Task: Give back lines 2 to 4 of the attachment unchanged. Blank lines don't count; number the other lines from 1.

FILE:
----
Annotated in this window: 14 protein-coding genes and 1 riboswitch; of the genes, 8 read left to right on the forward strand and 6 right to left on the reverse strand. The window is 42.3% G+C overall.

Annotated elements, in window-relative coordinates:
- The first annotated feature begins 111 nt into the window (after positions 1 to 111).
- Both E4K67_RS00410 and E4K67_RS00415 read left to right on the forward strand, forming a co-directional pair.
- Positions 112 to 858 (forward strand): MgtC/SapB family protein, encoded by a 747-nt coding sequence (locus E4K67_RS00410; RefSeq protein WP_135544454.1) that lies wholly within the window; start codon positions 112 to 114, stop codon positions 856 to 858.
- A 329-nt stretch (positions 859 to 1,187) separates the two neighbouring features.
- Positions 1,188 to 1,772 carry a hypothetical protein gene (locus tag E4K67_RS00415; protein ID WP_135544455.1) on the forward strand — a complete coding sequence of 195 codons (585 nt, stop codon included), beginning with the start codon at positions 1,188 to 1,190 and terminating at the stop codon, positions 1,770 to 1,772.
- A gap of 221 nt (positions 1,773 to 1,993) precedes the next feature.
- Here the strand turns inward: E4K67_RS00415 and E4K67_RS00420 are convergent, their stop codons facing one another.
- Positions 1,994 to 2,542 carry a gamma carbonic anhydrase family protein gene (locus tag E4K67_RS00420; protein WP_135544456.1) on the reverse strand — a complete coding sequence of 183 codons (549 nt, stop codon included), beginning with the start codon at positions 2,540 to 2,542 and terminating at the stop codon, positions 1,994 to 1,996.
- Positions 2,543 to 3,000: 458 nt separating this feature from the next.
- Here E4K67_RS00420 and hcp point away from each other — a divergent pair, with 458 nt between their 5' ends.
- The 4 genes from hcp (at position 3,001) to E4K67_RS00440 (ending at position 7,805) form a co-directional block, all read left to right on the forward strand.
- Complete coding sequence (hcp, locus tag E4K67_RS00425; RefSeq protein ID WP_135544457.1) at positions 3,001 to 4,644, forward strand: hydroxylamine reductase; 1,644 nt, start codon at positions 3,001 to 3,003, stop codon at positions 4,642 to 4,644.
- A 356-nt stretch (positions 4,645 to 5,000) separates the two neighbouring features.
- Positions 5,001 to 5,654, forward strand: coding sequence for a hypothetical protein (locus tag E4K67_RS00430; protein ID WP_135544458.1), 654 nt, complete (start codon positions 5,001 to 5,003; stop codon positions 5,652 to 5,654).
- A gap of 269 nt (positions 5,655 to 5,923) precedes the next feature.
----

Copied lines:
Annotated elements, in window-relative coordinates:
- The first annotated feature begins 111 nt into the window (after positions 1 to 111).
- Both E4K67_RS00410 and E4K67_RS00415 read left to right on the forward strand, forming a co-directional pair.